2018 GMC Sierra HD
2018 GMC Sierra HD
GMC Sierra HD heavy-duty pickups are closely related to the Chevrolet Silverado HD and are available with more luxurious cabins and features. Most models sold are four-door Crew Cabs with ample room for adults. Of those, most are costly Denali editions with posh appointments.
Following a redesign for the 2017 model year, the Sierra HD has changed little for 2018. Base Sierra HD models get a standard rearview camera and a 7.0-inch touchscreen, while Denali models gain a new grille.
Silverado and Sierra pickups share many powertrain components. The 2500HD has a 3/4-ton rating, versus one ton for 3500HD models.
Sierra HD trucks come in four trim levels: base Sierra, SLE, SLT, and Denali. Regular Cab, Double Cab, and Crew Cab models are available, but Denalis are Crew Cab only. Regular Cabs lack a back seat, while Double Cabs have a narrow rear bench and rear-hinged partial doors for access. Crew Cab trucks have four conventional front-hinged doors.
An 8-foot cargo bed is available with all cab configurations. Double and Crew Cab models can have either a 6.5-foot bed or the 8-foot length. Stripped-down base Sierras come only with a Regular two-door cab and 8-foot bed. Few are sold.
GMC’s standard 6.0-liter V8 makes 360 horsepower and 380 pound-feet of torque, driving a 6-speed automatic transmission. Towing capacity of a Crew Cab rear-drive 2500HD with a conventional hitch reaches 13,000 pounds. Payload tops two tons in some configurations.
Introduced for 2017, the optional 6.6-liter turbodiesel V8 produces 445 horsepower and an energetic 910 pound-feet of torque. Towing capacity can exceed 18,000 pounds, depending on configuration. Roughly 90 percent of Denalis are diesel-powered.
Rear-drive is standard, with four-wheel drive optional. Like other heavy-duty trucks, Sierra 3500HD models are available in single- or dual-rear wheel configurations; 2500HD pickups come only with single rear wheels.
Crash-test results could be better. The National Highway Traffic Safety Administration gave the Sierra 2500HD a four-star rating overall and for frontal impact, but a five-star score in the side-impact test. Rollover protection drew only a 3-star rating – typical of vehicles with tall ride height.
All Sierra HD models include a rearview camera, but advanced safety features are limited. Denali models add standard forward-collision and lane-departure warnings, along with front/rear parking sensors. Those features are extra-cost options on SLE- and SLT-trimmed Sierras. A Teen Driver Alert can report driving behavior of youngsters to parents.
Regular Cab Sierra has 17-inch wheels, Bluetooth connectivity, cloth upholstery, power windows and door locks, a rearview camera, and 7.0-inch infotainment touchscreen. (Prices are MSRP and do not include destination charge.)
SLE adds keyless entry, a 4.2-inch driver information display, remote-locking tailgate, and 8.0-inch touchscreen. SLT gets leather upholstery, dual-zone climate control, 18-inch wheels, and remote start. SLT can be fitted with an All Terrain X HD off-road package, featuring full blacked-out treatment.
Denali comes with heated/cooled leather front seats, a heated steering wheel, 20-inch wheels, an 8.0-inch driver information display, wireless phone charging, Bose audio, front/rear parking assistance, navigation, and a suite of advanced safety features.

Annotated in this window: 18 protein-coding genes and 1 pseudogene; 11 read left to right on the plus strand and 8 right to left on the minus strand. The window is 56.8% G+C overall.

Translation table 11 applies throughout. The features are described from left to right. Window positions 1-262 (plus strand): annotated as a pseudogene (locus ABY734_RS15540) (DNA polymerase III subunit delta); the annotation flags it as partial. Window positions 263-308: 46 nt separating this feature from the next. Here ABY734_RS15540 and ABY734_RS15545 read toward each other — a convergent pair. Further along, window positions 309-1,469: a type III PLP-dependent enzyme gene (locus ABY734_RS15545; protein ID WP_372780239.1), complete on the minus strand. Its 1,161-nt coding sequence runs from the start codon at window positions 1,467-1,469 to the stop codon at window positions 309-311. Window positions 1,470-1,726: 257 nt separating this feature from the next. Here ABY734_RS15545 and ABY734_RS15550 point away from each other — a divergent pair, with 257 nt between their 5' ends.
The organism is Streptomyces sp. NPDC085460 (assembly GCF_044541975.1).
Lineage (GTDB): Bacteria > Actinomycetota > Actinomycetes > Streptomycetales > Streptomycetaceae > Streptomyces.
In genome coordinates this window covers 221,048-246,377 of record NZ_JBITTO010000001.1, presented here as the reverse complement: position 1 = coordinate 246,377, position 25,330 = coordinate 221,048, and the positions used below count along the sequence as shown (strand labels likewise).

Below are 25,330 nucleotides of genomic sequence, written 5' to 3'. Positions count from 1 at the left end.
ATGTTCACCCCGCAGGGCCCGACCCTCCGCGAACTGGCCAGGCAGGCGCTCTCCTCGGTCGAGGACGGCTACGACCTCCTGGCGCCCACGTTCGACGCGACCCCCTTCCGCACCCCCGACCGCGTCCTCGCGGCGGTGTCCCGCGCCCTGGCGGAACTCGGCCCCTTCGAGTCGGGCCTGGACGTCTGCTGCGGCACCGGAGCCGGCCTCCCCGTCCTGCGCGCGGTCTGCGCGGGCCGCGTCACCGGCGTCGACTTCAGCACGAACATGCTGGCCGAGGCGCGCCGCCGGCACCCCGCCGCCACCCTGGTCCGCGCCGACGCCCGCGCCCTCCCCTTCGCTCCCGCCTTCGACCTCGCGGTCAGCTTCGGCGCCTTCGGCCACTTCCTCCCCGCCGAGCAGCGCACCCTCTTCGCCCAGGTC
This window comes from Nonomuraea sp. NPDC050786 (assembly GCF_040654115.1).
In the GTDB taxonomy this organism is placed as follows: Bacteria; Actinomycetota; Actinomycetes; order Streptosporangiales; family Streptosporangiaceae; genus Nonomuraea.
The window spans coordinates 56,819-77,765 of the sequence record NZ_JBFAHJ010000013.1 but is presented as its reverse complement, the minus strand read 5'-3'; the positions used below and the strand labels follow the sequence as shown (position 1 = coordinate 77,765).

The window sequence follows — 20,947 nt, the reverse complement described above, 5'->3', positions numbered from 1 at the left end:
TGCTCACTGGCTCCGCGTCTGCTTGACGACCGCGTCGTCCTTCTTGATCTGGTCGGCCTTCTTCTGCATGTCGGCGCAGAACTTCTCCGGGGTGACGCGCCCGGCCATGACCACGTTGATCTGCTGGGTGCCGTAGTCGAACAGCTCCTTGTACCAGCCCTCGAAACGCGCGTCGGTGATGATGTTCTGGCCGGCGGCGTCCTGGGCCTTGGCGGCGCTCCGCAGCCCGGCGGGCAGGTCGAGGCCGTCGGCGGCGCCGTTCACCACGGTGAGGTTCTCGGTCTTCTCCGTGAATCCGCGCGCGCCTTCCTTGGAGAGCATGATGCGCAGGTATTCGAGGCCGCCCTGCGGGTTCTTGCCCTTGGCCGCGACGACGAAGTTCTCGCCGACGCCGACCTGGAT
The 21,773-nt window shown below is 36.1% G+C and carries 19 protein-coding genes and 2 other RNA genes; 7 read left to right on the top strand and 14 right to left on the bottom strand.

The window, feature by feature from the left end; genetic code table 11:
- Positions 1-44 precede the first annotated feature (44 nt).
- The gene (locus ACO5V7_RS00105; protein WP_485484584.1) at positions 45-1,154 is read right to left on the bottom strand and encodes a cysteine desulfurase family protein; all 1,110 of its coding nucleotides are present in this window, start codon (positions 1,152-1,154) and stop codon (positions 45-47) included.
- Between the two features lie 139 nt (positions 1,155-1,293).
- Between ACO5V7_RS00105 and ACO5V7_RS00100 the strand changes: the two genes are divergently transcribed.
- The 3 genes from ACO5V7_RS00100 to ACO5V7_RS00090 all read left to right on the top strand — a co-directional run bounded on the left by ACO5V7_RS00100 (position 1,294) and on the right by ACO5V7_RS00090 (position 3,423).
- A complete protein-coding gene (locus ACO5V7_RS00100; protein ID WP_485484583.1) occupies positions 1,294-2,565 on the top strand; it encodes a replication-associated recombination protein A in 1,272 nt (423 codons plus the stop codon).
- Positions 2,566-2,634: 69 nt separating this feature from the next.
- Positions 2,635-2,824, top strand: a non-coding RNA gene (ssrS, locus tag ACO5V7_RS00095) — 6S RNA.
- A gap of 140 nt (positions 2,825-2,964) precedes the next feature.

Sierra designers managed to blend sharp corners, creased fenders, and a modest sense of western adventure with a conservative demeanor. GMC’s HD truck is actually the most conservative member of the heavy-duty pickup category. Basic design amounts to a stretch of the lighter-duty Sierra 1500 (half-ton) pickup.
Tall grilles emphasize the Sierra’s modern appearance. The Denali’s reworked grille is a three-bar design, edging aside the previous honeycomb pattern. Diesel-powered models are fitted with a functional hood scoop.
Essentially restrained in nature, Sierra cabs largely echo those found in Chevrolet’s Silverado HD series. Most GMC heavy-duty trucks are high-dollar Denali or midrange SLT editions, with leather upholstery and abundant comforts.
Sizable Sierra HD trucks blend impressive tow/haul capability with satisfying comfort, especially up front. In Double Cab models, the narrow bench in back is suitable for adults, but mainly on shorter treks. Legroom totals an adequate 34 inches, but seats are more upright than those in Crew Cabs.
In terms of functionality, GMC’s infotainment system is identical to Chevrolet’s. Easy to use, it includes Android Auto and Apple CarPlay compatibility.
Unlike heavy-duty Ram pickups with coil springs all around, Sierras retain a leaf-spring rear suspension. As a result, the GMC HD pickup is more suitable for towing and hauling duties than for overall passenger comfort.
Maneuverability is hardly a strong point, but no full-size truck can be said to handle well. Ride comfort might earn no awards, but rival makes aren’t exactly smooth cruisers, either. Like all pickups, Sierras and their Chevrolet Silverado cousins ride better with weight in the bed, above the rear tires.
Performance from both big V8 engines helps make the Sierra one of the most capable trucks available today. The 6.0-liter gasoline V8 exerts admirably strong pull. Torque output from the 6.6-liter turbodiesel places that version among the most powerful road machines.
Road noise is nicely subdued. Clatter from the big diesel engine is nearly nonexistent in the Sierra.
As for fuel economy, the Environmental Protection Agency does not develop estimates for heavy-duty trucks like the GMC Sierra HD. In real-world highway driving, a diesel-powered Sierra 2500HD approached 19 mpg.
GMC Sierra HD pickups are comfortable, quiet and highly capable. Denali versions are luxurious.